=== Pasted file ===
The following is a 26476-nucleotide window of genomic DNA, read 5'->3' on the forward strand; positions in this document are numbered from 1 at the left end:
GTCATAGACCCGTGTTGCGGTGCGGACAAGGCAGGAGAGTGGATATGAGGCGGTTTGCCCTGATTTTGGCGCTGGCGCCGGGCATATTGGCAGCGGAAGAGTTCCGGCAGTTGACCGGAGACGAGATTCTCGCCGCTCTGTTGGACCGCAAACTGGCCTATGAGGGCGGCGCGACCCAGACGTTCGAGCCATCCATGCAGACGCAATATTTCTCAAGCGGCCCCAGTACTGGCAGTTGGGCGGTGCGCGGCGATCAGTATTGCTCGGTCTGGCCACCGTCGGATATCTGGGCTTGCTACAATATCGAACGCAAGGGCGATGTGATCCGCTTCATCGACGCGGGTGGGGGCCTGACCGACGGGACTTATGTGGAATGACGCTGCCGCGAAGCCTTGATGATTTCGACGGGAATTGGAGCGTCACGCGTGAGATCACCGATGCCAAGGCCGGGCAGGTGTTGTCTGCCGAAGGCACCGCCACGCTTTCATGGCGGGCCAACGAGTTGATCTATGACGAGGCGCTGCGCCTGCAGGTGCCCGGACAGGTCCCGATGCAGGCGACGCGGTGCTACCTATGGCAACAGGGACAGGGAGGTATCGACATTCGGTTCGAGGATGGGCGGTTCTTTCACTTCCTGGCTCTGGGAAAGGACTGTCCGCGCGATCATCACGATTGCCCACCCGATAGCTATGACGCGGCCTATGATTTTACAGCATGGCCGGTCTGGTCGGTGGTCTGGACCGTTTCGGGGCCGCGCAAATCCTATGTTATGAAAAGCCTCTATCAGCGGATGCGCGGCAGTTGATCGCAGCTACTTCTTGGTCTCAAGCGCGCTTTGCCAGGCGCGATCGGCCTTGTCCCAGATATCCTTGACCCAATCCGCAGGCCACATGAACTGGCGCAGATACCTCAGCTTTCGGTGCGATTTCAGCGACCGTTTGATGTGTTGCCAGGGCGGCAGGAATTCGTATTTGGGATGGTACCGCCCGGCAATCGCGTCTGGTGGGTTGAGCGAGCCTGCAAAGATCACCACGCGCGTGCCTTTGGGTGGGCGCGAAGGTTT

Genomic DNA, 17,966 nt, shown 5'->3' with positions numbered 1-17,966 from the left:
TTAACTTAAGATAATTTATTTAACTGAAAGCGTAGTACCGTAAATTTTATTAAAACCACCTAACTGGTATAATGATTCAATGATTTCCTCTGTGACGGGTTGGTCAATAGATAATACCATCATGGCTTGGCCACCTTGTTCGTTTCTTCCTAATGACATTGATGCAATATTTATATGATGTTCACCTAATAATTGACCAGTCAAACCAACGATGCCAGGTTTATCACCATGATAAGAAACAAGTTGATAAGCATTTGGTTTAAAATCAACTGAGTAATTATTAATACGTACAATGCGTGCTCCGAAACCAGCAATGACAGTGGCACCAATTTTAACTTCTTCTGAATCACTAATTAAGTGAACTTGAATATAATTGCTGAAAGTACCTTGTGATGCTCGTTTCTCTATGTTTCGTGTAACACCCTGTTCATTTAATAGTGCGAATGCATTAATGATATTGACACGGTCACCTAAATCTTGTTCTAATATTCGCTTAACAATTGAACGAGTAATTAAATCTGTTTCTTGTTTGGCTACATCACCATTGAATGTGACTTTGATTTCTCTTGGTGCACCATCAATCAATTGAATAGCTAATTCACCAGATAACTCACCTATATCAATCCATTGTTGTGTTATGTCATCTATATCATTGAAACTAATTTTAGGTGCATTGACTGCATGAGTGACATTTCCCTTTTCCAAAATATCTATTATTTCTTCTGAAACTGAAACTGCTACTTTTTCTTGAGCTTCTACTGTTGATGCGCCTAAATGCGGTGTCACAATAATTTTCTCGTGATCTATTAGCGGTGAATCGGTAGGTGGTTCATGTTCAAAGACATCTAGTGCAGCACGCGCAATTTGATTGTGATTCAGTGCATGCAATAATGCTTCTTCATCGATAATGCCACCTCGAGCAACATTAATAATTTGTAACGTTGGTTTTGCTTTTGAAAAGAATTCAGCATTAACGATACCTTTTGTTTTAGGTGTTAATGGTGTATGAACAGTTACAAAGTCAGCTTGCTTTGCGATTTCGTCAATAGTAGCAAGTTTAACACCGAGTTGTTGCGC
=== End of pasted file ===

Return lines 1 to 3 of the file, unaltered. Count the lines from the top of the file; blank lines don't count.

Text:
The following is a 26476-nucleotide window of genomic DNA, read 5'->3' on the forward strand; positions in this document are numbered from 1 at the left end:
GTCATAGACCCGTGTTGCGGTGCGGACAAGGCAGGAGAGTGGATATGAGGCGGTTTGCCCTGATTTTGGCGCTGGCGCCGGGCATATTGGCAGCGGAAGAGTTCCGGCAGTTGACCGGAGACGAGATTCTCGCCGCTCTGTTGGACCGCAAACTGGCCTATGAGGGCGGCGCGACCCAGACGTTCGAGCCATCCATGCAGACGCAATATTTCTCAAGCGGCCCCAGTACTGGCAGTTGGGCGGTGCGCGGCGATCAGTATTGCTCGGTCTGGCCACCGTCGGATATCTGGGCTTGCTACAATATCGAACGCAAGGGCGATGTGATCCGCTTCATCGACGCGGGTGGGGGCCTGACCGACGGGACTTATGTGGAATGACGCTGCCGCGAAGCCTTGATGATTTCGACGGGAATTGGAGCGTCACGCGTGAGATCACCGATGCCAAGGCCGGGCAGGTGTTGTCTGCCGAAGGCACCGCCACGCTTTCATGGCGGGCCAACGAGTTGATCTATGACGAGGCGCTGCGCCTGCAGGTGCCCGGACAGGTCCCGATGCAGGCGACGCGGTGCTACCTATGGCAACAGGGACAGGGAGGTATCGACATTCGGTTCGAGGATGGGCGGTTCTTTCACTTCCTGGCTCTGGGAAAGGACTGTCCGCGCGATCATCACGATTGCCCACCCGATAGCTATGACGCGGCCTATGATTTTACAGCATGGCCGGTCTGGTCGGTGGTCTGGACCGTTTCGGGGCCGCGCAAATCCTATGTTATGAAAAGCCTCTATCAGCGGATGCGCGGCAGTTGATCGCAGCTACTTCTTGGTCTCAAGCGCGCTTTGCCAGGCGCGATCGGCCTTGTCCCAGATATCCTTGACCCAATCCGCAGGCCACATGAACTGGCGCAGATACCTCAGCTTTCGGTGCGATTTCAGCGACCGTTTGATGTGTTGCCAGGGCGGCAGGAATTCGTATTTGGGATGGTACCGCCCGGCAATCGCGTCTGGTGGGTTGAGCGAGCCTGCAAAGATCACCACGCGCGTGCCTTTGGGTGGGCGCGAAGGTTT

Genomic DNA, 17,966 nt, shown 5'->3' with positions numbered 1-17,966 from the left: